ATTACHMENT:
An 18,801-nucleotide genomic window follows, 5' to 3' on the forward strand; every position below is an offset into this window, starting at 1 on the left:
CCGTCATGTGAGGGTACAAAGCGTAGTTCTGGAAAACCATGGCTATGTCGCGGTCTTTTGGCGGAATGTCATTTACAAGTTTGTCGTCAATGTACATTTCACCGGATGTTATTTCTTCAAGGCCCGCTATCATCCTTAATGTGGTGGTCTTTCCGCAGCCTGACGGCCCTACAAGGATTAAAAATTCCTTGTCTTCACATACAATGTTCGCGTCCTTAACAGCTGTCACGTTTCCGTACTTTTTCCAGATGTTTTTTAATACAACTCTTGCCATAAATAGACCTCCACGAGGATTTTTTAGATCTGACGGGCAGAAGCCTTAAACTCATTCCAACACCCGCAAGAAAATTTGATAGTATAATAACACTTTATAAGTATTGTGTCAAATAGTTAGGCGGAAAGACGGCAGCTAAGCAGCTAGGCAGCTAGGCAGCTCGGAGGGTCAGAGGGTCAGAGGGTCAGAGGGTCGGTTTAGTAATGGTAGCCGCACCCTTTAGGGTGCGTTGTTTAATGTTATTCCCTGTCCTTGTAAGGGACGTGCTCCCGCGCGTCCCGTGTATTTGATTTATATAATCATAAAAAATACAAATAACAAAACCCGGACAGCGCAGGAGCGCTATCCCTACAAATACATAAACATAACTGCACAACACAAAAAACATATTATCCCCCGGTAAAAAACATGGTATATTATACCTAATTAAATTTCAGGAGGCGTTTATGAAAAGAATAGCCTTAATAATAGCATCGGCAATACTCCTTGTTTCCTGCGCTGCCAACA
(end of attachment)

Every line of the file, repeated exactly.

An 18,801-nucleotide genomic window follows, 5' to 3' on the forward strand; every position below is an offset into this window, starting at 1 on the left:
CCGTCATGTGAGGGTACAAAGCGTAGTTCTGGAAAACCATGGCTATGTCGCGGTCTTTTGGCGGAATGTCATTTACAAGTTTGTCGTCAATGTACATTTCACCGGATGTTATTTCTTCAAGGCCCGCTATCATCCTTAATGTGGTGGTCTTTCCGCAGCCTGACGGCCCTACAAGGATTAAAAATTCCTTGTCTTCACATACAATGTTCGCGTCCTTAACAGCTGTCACGTTTCCGTACTTTTTCCAGATGTTTTTTAATACAACTCTTGCCATAAATAGACCTCCACGAGGATTTTTTAGATCTGACGGGCAGAAGCCTTAAACTCATTCCAACACCCGCAAGAAAATTTGATAGTATAATAACACTTTATAAGTATTGTGTCAAATAGTTAGGCGGAAAGACGGCAGCTAAGCAGCTAGGCAGCTAGGCAGCTCGGAGGGTCAGAGGGTCAGAGGGTCAGAGGGTCGGTTTAGTAATGGTAGCCGCACCCTTTAGGGTGCGTTGTTTAATGTTATTCCCTGTCCTTGTAAGGGACGTGCTCCCGCGCGTCCCGTGTATTTGATTTATATAATCATAAAAAATACAAATAACAAAACCCGGACAGCGCAGGAGCGCTATCCCTACAAATACATAAACATAACTGCACAACACAAAAAACATATTATCCCCCGGTAAAAAACATGGTATATTATACCTAATTAAATTTCAGGAGGCGTTTATGAAAAGAATAGCCTTAATAATAGCATCGGCAATACTCCTTGTTTCCTGCGCTGCCAACA